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American Academy of Dermatology Poster Abstracts

American Academy of Dermatology 67th Annual Meeting March 6–10, 2009 San Francisco, California

Poster Abstracts


New therapeutic antiinflammatory action of a natural PPAR-alfa agonist emollient versus topical steroids in atopic dermatitis

Philippe Msika, Laboratoires Expanscience, Epernon, France ; Bernard Chadoutaud, Clinreal Online, Toulouse, France ; Caroline Baudouin, Laboratoires Expanscience, Epernon, France ; Clarence de Belilovsky, Institut Alfred Fournier, Paris, France

Objectives :
Atopic dermatitis (AD) is a chronic dermatosis requiring permanent skin care. This goal can be achieved by emollients, often in conjunction with topical steroids if needed. In a previous study, an emollient containing a natural patented active ingredient (2% sunflower oleodistillate [SOD]) has demonstrated a 75% corticosteroid sparing effect (steroid class II, desonide 0.05%). In this new European multicenter study, its applications have been compared to those of a more potent steroid (class III, hydrocortisone aceponate cream 1.27mg/g).

Methods :
During an open comparative study, two groups of 40 children with light to moderate AD have been included by 12 dermatologists. All children received soapfree washing oil. Group A applied the steroid two times a day on affected areas and group B the emollient on lesions and on the entire body two times a day. Children were examined, and Scoring Atopic Dermatitis (SCORAD) scores were established at days 0, 7, and 21. Quality of life questionnaires were filled at days 7 and 21. Results : The mean age of the children was 2.3 and 2.4 years in groups A and B. At day 0, SCORAD was similar in the two groups : 37.2 versus 36.9 (moderate AD). In both groups, improvements were statistically significant versus DO at day 7 (-49% and -48%) and day 21 (-70% and -75%). There were no statistic differences between SCORAD at day 21 (11 vs 9.4). All items of SCORAD improved in the same range except for xerosis which was naturally better improved by the emollient (-81%) than in the steroid group at D21 (-53% ; P\.01). This latter result in the steroid group might be attributed to the soap-free washing oil. Investigator assessment stated that the emollient could reduce the frequency of atopic flares (93%) and the intensity of flares (90%), with no statistic difference between the two groups at day 21. Infant Dermatitis Quality Of Life (IDQOL) improved by 65% with the steroid and 72% with the emollient at day 21 (P\.01 vs D0 and no significant difference between two groups). Similarly, the Dermatitis Family Impact Questionnaire (DFIQ) score was reduced by 67% and 75% (idem).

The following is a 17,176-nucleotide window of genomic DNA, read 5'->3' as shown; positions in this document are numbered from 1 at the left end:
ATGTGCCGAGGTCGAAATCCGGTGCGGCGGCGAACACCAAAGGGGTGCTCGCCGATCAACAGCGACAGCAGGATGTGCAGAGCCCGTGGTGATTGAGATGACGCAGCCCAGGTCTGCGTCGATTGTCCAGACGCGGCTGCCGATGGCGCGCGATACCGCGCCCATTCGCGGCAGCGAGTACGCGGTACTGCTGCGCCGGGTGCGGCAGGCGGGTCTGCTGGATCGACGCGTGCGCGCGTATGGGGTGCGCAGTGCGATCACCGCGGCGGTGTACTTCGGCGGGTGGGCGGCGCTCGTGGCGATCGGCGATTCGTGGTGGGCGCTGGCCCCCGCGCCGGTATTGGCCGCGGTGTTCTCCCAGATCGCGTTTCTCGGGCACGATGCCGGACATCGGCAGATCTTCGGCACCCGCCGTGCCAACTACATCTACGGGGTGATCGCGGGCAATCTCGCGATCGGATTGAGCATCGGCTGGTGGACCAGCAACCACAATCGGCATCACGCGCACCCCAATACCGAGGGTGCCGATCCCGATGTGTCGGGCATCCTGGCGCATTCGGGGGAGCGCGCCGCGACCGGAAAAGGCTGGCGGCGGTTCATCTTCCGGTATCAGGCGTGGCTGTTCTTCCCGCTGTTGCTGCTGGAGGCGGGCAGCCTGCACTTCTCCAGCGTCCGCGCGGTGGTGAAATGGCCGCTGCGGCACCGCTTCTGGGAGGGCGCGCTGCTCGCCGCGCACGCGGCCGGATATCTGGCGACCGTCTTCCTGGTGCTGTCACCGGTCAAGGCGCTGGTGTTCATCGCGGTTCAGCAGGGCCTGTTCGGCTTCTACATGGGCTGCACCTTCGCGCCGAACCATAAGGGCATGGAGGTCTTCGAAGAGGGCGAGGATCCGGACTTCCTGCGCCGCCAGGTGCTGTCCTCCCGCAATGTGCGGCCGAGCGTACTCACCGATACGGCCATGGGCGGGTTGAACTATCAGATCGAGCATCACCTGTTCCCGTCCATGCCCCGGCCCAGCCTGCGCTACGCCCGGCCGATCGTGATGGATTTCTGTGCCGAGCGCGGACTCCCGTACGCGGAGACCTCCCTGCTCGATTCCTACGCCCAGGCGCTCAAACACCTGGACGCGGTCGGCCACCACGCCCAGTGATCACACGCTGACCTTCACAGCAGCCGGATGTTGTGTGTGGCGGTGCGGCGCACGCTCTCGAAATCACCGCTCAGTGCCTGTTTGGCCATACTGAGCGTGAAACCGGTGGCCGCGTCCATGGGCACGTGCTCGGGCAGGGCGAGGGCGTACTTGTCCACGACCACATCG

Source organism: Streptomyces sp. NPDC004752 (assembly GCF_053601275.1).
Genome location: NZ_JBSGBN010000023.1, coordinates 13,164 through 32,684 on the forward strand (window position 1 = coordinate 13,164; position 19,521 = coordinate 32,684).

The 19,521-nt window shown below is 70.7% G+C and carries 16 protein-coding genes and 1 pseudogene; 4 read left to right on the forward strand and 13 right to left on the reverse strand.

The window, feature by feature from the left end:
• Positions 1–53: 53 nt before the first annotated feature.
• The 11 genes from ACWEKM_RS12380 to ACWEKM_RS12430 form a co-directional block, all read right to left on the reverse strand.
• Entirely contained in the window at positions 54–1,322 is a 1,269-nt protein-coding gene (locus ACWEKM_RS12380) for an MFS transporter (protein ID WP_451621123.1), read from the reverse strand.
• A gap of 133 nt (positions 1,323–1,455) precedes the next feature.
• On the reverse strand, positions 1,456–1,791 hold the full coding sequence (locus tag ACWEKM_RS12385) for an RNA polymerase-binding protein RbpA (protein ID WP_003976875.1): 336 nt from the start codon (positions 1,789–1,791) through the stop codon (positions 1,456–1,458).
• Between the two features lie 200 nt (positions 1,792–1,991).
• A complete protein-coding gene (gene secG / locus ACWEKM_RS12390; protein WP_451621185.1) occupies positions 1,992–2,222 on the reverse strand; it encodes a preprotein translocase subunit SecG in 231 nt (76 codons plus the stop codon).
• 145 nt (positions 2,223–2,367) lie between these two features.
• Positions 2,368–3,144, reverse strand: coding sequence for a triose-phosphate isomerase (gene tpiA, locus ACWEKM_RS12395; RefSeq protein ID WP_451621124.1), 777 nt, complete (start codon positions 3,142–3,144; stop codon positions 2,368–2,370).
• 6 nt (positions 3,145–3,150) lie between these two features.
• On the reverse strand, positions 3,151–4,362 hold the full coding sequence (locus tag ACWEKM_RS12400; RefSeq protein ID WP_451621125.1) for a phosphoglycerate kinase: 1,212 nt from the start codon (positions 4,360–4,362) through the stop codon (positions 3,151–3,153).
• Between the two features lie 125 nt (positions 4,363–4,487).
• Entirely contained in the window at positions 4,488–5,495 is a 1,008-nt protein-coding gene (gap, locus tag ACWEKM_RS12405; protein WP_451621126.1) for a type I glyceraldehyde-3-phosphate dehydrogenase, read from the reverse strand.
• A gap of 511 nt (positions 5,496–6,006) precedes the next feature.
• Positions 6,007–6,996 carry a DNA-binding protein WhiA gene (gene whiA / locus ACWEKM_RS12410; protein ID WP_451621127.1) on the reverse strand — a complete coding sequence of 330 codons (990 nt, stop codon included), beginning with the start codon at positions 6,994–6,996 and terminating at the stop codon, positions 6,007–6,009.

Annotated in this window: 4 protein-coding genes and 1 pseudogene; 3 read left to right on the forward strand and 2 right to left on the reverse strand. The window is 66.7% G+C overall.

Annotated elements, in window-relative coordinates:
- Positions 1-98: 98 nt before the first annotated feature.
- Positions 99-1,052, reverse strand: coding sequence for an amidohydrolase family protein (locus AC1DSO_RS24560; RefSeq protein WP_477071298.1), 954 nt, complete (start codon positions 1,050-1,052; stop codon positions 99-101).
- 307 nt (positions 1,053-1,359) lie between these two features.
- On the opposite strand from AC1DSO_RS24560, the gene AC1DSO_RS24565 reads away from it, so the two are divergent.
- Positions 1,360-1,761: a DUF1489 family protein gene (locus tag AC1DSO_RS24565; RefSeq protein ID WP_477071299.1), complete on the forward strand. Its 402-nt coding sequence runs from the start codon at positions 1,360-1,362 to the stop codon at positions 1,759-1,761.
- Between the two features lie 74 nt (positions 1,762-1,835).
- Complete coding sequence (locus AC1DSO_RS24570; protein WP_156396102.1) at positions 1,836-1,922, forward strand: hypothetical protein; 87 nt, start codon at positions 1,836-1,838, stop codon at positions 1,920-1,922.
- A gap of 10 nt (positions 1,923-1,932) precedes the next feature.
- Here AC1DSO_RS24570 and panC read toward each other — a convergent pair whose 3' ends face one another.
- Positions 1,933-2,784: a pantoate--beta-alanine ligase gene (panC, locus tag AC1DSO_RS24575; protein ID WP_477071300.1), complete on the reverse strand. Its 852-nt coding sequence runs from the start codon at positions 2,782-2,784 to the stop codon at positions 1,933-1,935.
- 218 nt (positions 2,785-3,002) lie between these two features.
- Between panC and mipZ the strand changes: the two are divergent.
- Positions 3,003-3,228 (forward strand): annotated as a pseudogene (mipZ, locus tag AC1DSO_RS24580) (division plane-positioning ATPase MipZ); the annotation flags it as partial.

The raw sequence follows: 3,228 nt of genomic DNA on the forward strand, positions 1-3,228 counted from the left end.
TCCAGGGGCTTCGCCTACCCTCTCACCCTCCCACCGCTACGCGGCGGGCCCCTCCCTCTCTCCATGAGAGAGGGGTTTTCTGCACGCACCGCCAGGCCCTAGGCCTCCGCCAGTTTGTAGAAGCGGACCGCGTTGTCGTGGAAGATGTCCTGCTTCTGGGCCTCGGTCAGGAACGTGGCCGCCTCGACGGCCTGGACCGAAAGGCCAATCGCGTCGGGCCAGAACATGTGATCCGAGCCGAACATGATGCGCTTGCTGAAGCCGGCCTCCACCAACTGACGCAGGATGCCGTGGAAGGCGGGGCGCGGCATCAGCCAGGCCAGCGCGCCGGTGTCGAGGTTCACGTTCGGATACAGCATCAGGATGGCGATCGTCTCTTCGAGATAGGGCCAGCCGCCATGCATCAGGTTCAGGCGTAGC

Conclusions :
For the first time, a cosmetic emollient containing 2% patented SOD has demonstrated therapeutic properties comparable to those of a class III steroid in a 3-week comparative study. The impact on the quality of life tended to be better but did not reach a significant difference. These properties of the tested emollient on AD might rely on its natural agonist PPAR-alfa properties, previously demonstrated in vitro.